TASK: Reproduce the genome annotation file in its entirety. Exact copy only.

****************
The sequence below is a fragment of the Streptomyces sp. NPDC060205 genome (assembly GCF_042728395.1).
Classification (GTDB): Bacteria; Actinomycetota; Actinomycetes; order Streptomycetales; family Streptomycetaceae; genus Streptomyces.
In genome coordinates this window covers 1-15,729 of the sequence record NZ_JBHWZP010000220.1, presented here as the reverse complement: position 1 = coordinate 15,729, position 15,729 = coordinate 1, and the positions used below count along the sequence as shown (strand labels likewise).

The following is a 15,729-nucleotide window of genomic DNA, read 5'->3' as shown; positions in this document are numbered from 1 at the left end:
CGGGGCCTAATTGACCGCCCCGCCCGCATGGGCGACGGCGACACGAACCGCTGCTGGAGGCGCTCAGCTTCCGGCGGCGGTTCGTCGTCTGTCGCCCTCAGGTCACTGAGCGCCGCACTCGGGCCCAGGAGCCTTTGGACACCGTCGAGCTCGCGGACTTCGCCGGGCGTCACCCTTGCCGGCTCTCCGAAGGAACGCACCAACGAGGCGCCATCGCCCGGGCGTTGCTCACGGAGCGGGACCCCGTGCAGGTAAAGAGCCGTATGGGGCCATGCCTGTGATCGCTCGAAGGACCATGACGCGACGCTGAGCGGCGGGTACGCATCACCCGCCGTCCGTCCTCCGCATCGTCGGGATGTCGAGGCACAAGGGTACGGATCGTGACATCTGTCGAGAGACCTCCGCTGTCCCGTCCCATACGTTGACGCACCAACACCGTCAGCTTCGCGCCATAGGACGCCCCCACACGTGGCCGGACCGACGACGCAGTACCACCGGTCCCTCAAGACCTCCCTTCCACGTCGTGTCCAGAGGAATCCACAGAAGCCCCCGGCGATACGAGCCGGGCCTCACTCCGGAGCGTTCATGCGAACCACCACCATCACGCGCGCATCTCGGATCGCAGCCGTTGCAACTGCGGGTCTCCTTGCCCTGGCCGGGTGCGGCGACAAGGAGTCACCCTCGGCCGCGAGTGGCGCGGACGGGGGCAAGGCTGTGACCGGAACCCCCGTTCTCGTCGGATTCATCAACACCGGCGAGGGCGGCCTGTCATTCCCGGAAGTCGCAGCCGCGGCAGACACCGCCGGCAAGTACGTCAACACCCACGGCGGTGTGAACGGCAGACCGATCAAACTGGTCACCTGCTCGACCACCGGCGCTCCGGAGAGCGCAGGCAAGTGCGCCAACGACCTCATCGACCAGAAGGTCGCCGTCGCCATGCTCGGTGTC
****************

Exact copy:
The sequence below is a fragment of the Streptomyces sp. NPDC060205 genome (assembly GCF_042728395.1).
Classification (GTDB): Bacteria; Actinomycetota; Actinomycetes; order Streptomycetales; family Streptomycetaceae; genus Streptomyces.
In genome coordinates this window covers 1-15,729 of the sequence record NZ_JBHWZP010000220.1, presented here as the reverse complement: position 1 = coordinate 15,729, position 15,729 = coordinate 1, and the positions used below count along the sequence as shown (strand labels likewise).

The following is a 15,729-nucleotide window of genomic DNA, read 5'->3' as shown; positions in this document are numbered from 1 at the left end:
CGGGGCCTAATTGACCGCCCCGCCCGCATGGGCGACGGCGACACGAACCGCTGCTGGAGGCGCTCAGCTTCCGGCGGCGGTTCGTCGTCTGTCGCCCTCAGGTCACTGAGCGCCGCACTCGGGCCCAGGAGCCTTTGGACACCGTCGAGCTCGCGGACTTCGCCGGGCGTCACCCTTGCCGGCTCTCCGAAGGAACGCACCAACGAGGCGCCATCGCCCGGGCGTTGCTCACGGAGCGGGACCCCGTGCAGGTAAAGAGCCGTATGGGGCCATGCCTGTGATCGCTCGAAGGACCATGACGCGACGCTGAGCGGCGGGTACGCATCACCCGCCGTCCGTCCTCCGCATCGTCGGGATGTCGAGGCACAAGGGTACGGATCGTGACATCTGTCGAGAGACCTCCGCTGTCCCGTCCCATACGTTGACGCACCAACACCGTCAGCTTCGCGCCATAGGACGCCCCCACACGTGGCCGGACCGACGACGCAGTACCACCGGTCCCTCAAGACCTCCCTTCCACGTCGTGTCCAGAGGAATCCACAGAAGCCCCCGGCGATACGAGCCGGGCCTCACTCCGGAGCGTTCATGCGAACCACCACCATCACGCGCGCATCTCGGATCGCAGCCGTTGCAACTGCGGGTCTCCTTGCCCTGGCCGGGTGCGGCGACAAGGAGTCACCCTCGGCCGCGAGTGGCGCGGACGGGGGCAAGGCTGTGACCGGAACCCCCGTTCTCGTCGGATTCATCAACACCGGCGAGGGCGGCCTGTCATTCCCGGAAGTCGCAGCCGCGGCAGACACCGCCGGCAAGTACGTCAACACCCACGGCGGTGTGAACGGCAGACCGATCAAACTGGTCACCTGCTCGACCACCGGCGCTCCGGAGAGCGCAGGCAAGTGCGCCAACGACCTCATCGACCAGAAGGTCGCCGTCGCCATGCTCGGTGTC